This isn’t aviation geek, miles and points, or even airline travel related. I’m a merchant mariner, holder of a 100 ton Captain’s license for inland and near coastal waters, bestowed on me from the United States Coast Guard (USCG), and so I felt the need to weigh in on this talk of the Jones Act. I don’t really have many opinions on whether the Jones Act waiver should or should not continue, but rather, I feel strongly that folks should know what the Jones Act is.
About the Jones Act
The Jones Act, also known as the Merchant Marine Act of 1920, is US law, introduced by Senator Wesley Jones (thus the name). Some key provisions of the Jones Act are:
- Ships that travel between two points in the US must be US Built or largely impacted–my words–by US Shipyards.
- Ships that travel between two points in the US must be crewed by at least 75% US seamen
- Ships that travel between two points in the US must be owned and registered by US companies, and US Flagged.
There are other provisions of the Jones Act. Some that matter more or less to folks. One that impacted me personally, is that a seaman injured onboard a ship is provided maintenance and cure. That is different than workman’s comp. For me, it meant that when I broke my foot while I was running a passenger ferry from Bay Shore, NY to Fire Island, NY, the company covered all of my medical expenses as well as my regular bills–which at the time were just cell phone and car insurance. This sort of thing is important, because sometimes seaman while living on a vessel, have families at home to provide for.
Why the Jones Act made sense to be waived for Puerto Rico
The simple fact of the matter is, that when an island or any region is at risk, you want to get the most aid there, as soon as you can. This is why it made sense for the US Government to waive the Jones Act. The US suspended the act for 10 days. Was 10 days enough? It isn’t clear to me. But lets consider what this suspension meant. This suspension meant that foreign flagged ships, with foreign crew, and foreign ownership, could carry aid supplies between the Continental United States and Puerto Rico.
Lets consider for a moment what that implies. First of all, the implication is that US flagged carriers and crew might be otherwise impacted by Hurricane Irma, and not able to do their jobs in manning ships to get aid supplies to Puerto Rico. 10 days seems reasonable to try to get folks in Florida back to work.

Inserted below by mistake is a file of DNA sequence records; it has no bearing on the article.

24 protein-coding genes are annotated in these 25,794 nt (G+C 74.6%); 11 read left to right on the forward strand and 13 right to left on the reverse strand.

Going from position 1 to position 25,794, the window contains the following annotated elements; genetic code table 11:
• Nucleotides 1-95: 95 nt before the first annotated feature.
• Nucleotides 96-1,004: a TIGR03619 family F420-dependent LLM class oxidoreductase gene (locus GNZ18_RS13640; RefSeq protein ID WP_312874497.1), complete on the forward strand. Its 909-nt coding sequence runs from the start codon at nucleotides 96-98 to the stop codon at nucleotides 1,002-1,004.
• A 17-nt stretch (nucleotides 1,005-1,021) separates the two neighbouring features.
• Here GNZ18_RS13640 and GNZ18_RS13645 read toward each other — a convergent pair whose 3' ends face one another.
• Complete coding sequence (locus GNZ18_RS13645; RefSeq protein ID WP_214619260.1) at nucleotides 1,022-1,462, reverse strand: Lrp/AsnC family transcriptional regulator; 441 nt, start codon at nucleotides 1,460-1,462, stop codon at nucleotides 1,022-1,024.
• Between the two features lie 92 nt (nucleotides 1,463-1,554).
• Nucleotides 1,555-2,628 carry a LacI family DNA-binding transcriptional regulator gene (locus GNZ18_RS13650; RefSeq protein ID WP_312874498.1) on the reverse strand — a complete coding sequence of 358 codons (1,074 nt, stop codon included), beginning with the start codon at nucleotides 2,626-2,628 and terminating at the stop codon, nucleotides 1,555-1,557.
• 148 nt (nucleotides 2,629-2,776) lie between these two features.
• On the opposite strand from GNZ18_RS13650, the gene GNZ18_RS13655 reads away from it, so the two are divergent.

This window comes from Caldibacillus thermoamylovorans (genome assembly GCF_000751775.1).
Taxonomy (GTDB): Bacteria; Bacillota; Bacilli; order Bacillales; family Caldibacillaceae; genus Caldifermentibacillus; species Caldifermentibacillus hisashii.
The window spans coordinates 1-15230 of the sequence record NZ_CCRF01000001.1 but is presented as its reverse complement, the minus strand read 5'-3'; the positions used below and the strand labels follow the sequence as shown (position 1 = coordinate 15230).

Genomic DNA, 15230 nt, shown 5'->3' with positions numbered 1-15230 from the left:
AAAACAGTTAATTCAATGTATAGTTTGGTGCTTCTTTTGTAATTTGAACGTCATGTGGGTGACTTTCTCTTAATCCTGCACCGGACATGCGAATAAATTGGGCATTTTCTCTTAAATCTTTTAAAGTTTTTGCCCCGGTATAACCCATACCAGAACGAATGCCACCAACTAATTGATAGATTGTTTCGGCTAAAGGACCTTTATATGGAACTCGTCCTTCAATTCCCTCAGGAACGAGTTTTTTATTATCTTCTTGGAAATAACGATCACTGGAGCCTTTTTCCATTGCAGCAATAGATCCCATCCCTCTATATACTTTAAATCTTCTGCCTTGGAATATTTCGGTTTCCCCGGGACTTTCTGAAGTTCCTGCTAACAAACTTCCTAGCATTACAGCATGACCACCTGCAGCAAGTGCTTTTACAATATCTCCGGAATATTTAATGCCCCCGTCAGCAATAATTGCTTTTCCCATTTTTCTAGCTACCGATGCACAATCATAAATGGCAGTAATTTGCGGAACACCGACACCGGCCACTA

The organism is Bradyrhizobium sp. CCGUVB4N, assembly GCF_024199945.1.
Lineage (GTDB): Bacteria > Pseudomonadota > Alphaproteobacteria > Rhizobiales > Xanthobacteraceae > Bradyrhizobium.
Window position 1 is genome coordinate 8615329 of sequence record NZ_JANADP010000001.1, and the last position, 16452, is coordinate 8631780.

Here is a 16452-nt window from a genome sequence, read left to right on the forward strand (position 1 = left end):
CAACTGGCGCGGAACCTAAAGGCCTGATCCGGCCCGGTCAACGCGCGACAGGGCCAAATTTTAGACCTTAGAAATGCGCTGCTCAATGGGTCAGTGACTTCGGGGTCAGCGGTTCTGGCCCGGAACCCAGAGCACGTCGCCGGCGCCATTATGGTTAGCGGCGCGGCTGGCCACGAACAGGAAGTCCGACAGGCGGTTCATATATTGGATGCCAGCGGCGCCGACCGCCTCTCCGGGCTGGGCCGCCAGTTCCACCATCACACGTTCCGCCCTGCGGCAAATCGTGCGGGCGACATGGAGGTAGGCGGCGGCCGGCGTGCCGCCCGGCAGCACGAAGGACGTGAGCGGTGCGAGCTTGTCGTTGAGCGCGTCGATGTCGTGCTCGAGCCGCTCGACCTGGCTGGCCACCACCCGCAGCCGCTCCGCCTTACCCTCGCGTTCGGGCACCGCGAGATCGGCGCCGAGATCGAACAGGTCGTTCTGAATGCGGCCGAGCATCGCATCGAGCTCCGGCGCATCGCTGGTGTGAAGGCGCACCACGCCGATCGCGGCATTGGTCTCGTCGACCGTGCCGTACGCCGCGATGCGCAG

Why the Jones Act doesn’t matter for the United States Virgin Islands
The Jones Act is important, however, it doesn’t really impact the US Virgin Islands, because they are exempt from the act, as an addition to section 21, which was enacted in 1936, as the addition stated: “And provided further, that the coastwise laws of the United States shall not extend to the Virgin Islands of the United States…” So what does this mean? This means that non-US ships can transport aid to the US Virgin Islands (which are terribly in need, by the way), from the US, without the necessary Jones Act requirements.
Overall, the point of my post is an attempt to educate folks on what the Jones Act is and is not. I realize that the Jones Act is being politicized, and that is unfortunate. As a merchant mariner, I feel like we need to acknowledge the value of the act. Really, we should welcome help for Puerto Rico from any nation, and I think largely we–the US–are, but if the Jones Act waiver has ended, I think this means that we, US Mariners, need to be pushing harder to be able to transport the necessary aid from US ports directly to Puerto Rico. If US Shipping companies and Mariners are not available, then perhaps the Jones Act waiver should be expended. But I suspect–with no inside knowledge–that US mariners are ready to get back to work. So hopefully they have already gotten back to work, so we can get our fellow Americans in Puerto Rico back up to speed. I am further hopeful, that US Flagged ships and really any other flagged ships are helping the US and British Virgin Islands to rebuild. These hurricanes were fierce. We need to band together to recuperate.